catherineldf: (Default)
And I'm back from New Zealand! It was fab and I will be posting my travelogue out here, with some pictures, in the next couple of days. I'm still unpacking and jetlagged and back at work so catching up. In the meantime, have a CONvergence schedule, filled with interesting things and people and hopefully, discussion.

Thursday, June 30 • 7:00pm - 8:00pm

Writerly Career Cycles: Abandon Hope All Ye Who Enter Here?

Most professional careers have their ups and downs. The average writer experiences lots of highs and lows. This panel will focus on how to survive and thrive on the roller coaster. Panelists: Carrie Patel, Eli Effinger-Weintraub, Catherine Lundoff, Jay Gallentine (mod), Chrysoula Tzavelas


Friday, July 1 • 7:00pm - 8:00pm

Rise of Dark Fantasy

Fans of dark fantasy have more choices than ever on TV: Supernatural, Vampire Diaries, Grimm, Sleepy Hollow, and the list goes on. Why the trend, and will it continue? Panelists: Cetius d'Raven, Jessica Walsh, Catherine Lundoff, Patrick Marsh (mod), Jody Wurl

Saturday, July 2 • 2:00pm - 3:00pm

Why Afrofuturism?

What is Afrofuturism? What can be learned from it? How can you support it? Panelists: Catherine Lundoff, Rob Callahan (mod), Ytasha Womack, Gregory Parks

Saturday, July 2 • 5:00pm - 6:00pm

Small Businesses in the Geek Community

Strategies for starting and running a geeky small business. The discussion will include: funding strategies, selling online, involvement with local conventions & festivals, developing unique creations, testing the market, & working with fellow artisans. Panelists: Tania Richter, phillip andrew bennett low, Dorianne Jarchow, Anj Olsen, Catherine Lundoff

catherineldf: (Default)
I spent most of the weekend at CONvergence, which is one of our largest local SF/F cons (7000 or so plus in attendance). I've been going there as an invited pro for a number of years so I know what to expect from the crowds, the parking and all that good stuff. And I do have to say that last year was not a good year, for a variety of reasons, and I considered not attending this year. But I'm glad I changed my mind because I had a fine time: very few issues, none of them mine, good panels and those kind of magical moments when you look for someone or something and that person or thing immediately appears. Plus, I scored good parking and excellent socializing for all 4 days.

Thursday was badge pickup. I ran into lots of people and recruited Anton Peterson to my guest liaison at Arcana 45 (because why not recruit one of the best?), made plans, then headed home to roast beets (we inherited a friend's CSA while they were out of town). Friday, I was back bright and early for breakfast with my friend Julia Rios at the Maker's Cafe, which was enjoyable both for the cafe and the company. We headed back to the hotel after hanging out for awhile and headed out to our respective panels. 

In my case, that was a lively panel on anthology editing with Toni Weisskopf, Tim Lieder, Lynne Thomas and Roy Booth. I think we provided a fair amount of decent info, while being all collegial and pleasant and all that. Given that most of us were working with small or medium-sized presses, we were perhaps a tad downbeat on the realism end of the scale. But so it goes; hopefully future panels on the topic will be jollier if the publishing climate improves. Afterward, I chatted with Toni and Tim briefly, acquired a book from Tim's press, and wandered off to find lunch. I  then ran into a slew of pals in the hotel restaurant and joined them for lively conversation. Afterwards, Kelly McCullough allowed me the use of his room's bathroom to change for Lynne and Michael Thomas' vow renewal on Friday night. Then ran into more friends before going to dinner with Kelly. Dr. Laura McCullough, Martha Wells and Jody Wurl. Post-dinner, did odds and ends before going to the Big Event. The Thomas' renewal of their weddings vows was lovely and enjoyable. They looked very happy and it was a pleasure to attend. I did wimp out before the dance party, but I'm told it was lots of fun.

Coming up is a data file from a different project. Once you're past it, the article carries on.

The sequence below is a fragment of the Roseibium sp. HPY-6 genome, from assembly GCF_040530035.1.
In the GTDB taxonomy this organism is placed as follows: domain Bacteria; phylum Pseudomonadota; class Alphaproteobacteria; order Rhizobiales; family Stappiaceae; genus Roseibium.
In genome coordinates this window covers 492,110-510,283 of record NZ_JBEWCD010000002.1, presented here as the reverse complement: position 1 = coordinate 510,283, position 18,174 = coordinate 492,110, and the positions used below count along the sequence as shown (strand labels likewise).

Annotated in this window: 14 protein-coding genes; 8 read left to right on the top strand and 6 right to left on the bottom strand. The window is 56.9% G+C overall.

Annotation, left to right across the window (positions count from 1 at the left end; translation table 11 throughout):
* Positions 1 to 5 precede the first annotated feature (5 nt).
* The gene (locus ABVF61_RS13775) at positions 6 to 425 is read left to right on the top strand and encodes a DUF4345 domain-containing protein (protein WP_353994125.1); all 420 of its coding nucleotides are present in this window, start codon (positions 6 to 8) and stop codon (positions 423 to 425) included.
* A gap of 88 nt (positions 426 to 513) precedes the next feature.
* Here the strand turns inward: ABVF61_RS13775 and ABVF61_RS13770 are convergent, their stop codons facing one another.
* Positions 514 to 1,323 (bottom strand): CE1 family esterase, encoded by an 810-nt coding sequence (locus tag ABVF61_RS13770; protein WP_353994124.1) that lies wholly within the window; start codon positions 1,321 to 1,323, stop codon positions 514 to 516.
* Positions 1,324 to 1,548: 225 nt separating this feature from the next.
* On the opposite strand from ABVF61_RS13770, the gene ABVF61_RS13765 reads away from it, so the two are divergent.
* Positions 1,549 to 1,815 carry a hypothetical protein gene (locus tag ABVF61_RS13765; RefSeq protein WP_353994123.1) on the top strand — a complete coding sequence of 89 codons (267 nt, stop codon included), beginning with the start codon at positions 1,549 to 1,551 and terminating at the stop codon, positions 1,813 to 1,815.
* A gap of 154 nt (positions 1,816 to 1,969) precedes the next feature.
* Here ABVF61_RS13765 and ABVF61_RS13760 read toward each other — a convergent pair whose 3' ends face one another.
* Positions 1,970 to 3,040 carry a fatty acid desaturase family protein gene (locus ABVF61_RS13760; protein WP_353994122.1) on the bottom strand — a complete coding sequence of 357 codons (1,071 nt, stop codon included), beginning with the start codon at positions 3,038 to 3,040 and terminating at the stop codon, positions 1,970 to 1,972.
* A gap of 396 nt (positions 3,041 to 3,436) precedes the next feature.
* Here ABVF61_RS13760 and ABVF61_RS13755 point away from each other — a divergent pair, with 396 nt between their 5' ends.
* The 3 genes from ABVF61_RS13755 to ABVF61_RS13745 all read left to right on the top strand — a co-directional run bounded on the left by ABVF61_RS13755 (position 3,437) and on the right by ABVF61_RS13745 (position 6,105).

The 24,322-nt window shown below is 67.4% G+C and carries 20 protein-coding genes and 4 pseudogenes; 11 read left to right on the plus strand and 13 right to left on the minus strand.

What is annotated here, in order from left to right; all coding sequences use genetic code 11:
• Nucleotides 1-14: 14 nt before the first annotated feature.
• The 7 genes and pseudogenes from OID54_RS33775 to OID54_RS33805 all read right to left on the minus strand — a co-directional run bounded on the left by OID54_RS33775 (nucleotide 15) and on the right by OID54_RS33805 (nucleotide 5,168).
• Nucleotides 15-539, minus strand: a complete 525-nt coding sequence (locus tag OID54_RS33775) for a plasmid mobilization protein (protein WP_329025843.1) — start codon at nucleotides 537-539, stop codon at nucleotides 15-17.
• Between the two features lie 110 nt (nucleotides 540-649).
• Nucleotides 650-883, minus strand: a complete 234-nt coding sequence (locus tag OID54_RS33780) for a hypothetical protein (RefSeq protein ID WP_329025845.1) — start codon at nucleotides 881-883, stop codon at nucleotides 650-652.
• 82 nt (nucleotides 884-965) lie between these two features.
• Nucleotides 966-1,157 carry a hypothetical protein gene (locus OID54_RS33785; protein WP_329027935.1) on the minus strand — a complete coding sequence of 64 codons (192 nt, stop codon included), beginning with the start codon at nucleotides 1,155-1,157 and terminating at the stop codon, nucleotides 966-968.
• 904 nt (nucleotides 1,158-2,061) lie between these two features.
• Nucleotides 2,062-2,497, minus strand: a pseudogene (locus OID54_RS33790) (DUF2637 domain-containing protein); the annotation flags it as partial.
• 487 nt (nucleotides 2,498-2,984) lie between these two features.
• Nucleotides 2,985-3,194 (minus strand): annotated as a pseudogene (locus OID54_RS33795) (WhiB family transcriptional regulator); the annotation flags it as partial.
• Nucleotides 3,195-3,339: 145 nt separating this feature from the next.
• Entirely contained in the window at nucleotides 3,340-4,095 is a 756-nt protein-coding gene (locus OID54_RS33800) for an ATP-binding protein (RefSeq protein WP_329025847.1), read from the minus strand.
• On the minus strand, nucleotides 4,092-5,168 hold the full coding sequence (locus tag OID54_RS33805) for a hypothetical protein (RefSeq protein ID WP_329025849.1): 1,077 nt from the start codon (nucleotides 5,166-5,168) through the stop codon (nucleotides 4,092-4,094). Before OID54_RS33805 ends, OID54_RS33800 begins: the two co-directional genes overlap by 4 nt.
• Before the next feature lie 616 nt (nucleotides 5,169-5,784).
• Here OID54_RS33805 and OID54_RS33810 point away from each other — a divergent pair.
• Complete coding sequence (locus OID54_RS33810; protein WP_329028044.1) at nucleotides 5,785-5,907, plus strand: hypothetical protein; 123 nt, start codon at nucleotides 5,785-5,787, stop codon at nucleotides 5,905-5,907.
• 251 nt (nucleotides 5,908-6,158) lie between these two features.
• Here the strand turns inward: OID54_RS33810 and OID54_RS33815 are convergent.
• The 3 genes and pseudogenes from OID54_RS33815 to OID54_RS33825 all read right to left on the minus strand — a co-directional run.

I headed back in on Saturday for my 11AM panel on adding humor to your writiing with
phillip low, Melissa Olson, Patrick Tomlinson and Wesley Chu. This  panel was akin to being at the cool kid's table at lunch and trying to keep up, from a panelist perspective. Several of the other panelists did standup/professional storytelling and the two writers were a tad more experienced at this kind of panel than I was (not to mention doing more with overt humor), but I soldiered on and got the audience to laugh a few times. I think it went reasonably well and was certainly fast-paced. Post-panel, I was off to lunch with author and podcaster Rachael Acks to talk about our fun new venture (not quite ready to be revealed). Post lunch, I attended an entertaining reading by author Abra Staffin-Wiebe and wandered into the Dealer's Room to find a warm thing to wear, since the air-conditioning was quite exciting in some portions of the hotel. Fabulous steampunk vender KMK Designs had the perfect light pullover: textured burnt silver velvet with a light cowl, so I got to swan about in reasonable comfort while being petable. Dinner was enjoyed with the ever-delightful author Martha Wells, and was followed by roaming around and a stop by the GPS Party Room. Martha and I retired to the Merriams to watch the Masquerade with the gathered ensemble and cheer on Dana Baird, whose company won one of the big prizes. I left to go to the Arcana party and ended up hanging out with poet Bryan Thao Worra for an hour or so before heading home to sleep.